Katharine: On the London Underground, and, uh, with all these children, and we’d been to some of the sites, and we’d got back to the station, and I was just patting myself on the back about what a great day out it had been, and how we’d managed really well. And then, our older two had an argument about getting into our car because this was a seat in the back that they didn’t want to sit in. You had to be faced backwards.

Jim: That’s that seat. (laughs)

Katharine: That’s that seat. They were having an argument and I said, “For goodness sake, if you can’t behave, you’ll have to walk home.” And we all got in the car, and off we drove to my sister’s house. So this is London. Um, it’s about 5:00 in the evening, so it’s going dark, and we drove probably about one and a half miles, and then George, our oldest, said, “Where’s Charlotte?” And I looked around, and for…To start with, I thought he was joking. I thought she was hiding under the coats or something on the floor of the car. And then I realized she wasn’t in the car, and we had left her behind. Honestly, it was the most… It was the most (laughs) terrible moment. And, uh, so, we did a, a U- Turn, and in all this rush hour traffic, people tooting us, and drove back, and she wasn’t where we had left her, where we’d parked the car. So I got out and I was running up and down different roads. And I wouldn’t be telling you this story, probably, if we hadn’t found her.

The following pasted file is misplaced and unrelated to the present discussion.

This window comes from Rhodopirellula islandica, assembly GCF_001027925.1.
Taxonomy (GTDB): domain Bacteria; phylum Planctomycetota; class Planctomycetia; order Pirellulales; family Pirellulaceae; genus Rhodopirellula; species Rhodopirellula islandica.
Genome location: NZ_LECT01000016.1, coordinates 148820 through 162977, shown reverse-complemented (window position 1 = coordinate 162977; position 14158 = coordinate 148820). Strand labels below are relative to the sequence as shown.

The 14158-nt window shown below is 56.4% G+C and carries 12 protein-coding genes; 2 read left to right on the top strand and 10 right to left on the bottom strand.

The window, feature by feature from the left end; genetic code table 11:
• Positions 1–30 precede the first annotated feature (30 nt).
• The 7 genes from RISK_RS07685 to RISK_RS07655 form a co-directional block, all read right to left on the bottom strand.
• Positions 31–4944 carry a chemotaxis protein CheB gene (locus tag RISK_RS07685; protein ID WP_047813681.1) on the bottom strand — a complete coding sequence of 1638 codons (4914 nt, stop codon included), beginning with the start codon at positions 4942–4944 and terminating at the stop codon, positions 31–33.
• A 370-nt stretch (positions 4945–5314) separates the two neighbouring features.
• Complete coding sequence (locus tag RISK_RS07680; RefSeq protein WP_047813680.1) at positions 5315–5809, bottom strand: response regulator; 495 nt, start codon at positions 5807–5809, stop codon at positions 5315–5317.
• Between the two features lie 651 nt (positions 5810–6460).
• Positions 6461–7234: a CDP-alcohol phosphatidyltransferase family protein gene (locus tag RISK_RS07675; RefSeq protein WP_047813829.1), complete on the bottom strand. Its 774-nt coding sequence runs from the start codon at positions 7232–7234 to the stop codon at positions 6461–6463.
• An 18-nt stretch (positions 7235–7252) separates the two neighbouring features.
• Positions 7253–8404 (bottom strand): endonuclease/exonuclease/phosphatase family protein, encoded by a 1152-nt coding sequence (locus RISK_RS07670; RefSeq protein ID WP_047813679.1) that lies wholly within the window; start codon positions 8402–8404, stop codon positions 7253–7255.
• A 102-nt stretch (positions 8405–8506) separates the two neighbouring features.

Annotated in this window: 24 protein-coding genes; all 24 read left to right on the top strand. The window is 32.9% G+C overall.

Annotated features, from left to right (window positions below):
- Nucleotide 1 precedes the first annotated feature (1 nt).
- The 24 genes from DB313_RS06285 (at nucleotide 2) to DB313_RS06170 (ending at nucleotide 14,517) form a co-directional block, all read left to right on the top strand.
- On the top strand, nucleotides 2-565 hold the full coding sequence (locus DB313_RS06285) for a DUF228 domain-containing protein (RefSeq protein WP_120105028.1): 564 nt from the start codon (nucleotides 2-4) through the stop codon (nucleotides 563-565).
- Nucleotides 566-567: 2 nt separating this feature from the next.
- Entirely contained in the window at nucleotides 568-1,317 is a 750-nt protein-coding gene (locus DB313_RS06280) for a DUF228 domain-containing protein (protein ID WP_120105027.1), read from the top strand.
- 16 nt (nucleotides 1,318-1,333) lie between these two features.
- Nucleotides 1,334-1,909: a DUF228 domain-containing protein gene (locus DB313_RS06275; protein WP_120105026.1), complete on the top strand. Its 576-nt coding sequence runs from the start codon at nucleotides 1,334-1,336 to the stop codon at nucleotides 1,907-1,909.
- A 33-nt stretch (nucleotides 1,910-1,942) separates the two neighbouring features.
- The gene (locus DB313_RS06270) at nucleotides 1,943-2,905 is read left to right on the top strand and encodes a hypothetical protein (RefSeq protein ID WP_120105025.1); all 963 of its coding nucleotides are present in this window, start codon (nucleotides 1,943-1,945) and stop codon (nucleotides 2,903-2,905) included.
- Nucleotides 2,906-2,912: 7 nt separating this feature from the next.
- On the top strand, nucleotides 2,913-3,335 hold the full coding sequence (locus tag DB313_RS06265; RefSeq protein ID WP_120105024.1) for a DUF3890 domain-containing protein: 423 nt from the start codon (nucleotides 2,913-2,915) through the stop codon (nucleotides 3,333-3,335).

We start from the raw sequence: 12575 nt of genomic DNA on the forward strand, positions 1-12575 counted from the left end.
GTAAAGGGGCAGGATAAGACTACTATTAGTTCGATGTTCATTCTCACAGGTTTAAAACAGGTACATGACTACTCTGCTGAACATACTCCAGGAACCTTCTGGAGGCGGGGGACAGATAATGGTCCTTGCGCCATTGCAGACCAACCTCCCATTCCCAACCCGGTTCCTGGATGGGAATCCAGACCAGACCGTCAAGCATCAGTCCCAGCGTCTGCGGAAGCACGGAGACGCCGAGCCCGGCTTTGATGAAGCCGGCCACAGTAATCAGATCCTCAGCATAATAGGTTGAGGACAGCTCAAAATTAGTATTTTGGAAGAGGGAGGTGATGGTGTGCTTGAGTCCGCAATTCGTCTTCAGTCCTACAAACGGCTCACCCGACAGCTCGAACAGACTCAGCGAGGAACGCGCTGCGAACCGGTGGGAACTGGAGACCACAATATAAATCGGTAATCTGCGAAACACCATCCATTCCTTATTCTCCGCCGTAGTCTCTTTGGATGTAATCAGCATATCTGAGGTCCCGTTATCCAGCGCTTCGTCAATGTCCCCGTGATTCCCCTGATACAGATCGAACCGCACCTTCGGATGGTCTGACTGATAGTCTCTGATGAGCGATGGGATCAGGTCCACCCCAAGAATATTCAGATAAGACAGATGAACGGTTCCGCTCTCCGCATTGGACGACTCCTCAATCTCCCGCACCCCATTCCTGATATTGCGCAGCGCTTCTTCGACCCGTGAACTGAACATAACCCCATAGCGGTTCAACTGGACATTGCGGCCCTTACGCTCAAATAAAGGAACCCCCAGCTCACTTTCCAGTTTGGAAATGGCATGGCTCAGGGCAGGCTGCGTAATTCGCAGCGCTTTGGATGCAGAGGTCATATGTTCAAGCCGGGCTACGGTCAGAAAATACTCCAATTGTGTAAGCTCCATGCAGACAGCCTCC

Jim: Right. Right.

Katharine: Um, but we did eventually find her, and she was walking up and down crying. And what had happened is she had, um, stormed off down the road thinking that we would pick her up but she hadn’t noticed that the car was facing the other direction. I hadn’t taken a roll call, and, um, we’d driven off without her. Honestly, it was the moment of… Even now, when I’m telling you, um, I can feel my heart racing at how-

Jim: Yeah.

Katharine: Terrible a moment it was, and she honestly thought we’d left her behind, and in London.

Jim: Yeah, on purpose.

Katharine: On purpose.

Jim: That’s not good.

Katharine: No.

Jim: Did she go to counseling and she worked that out?

Katharine: Uh, well, we, we, (laughter) we have talked about it afterwards. Um-

Jim: But let me ask you, I mean some of that, that, that sounds almost like a label I would give, reasonable guilt. I mean, wow. I left my child behind. That’s not good.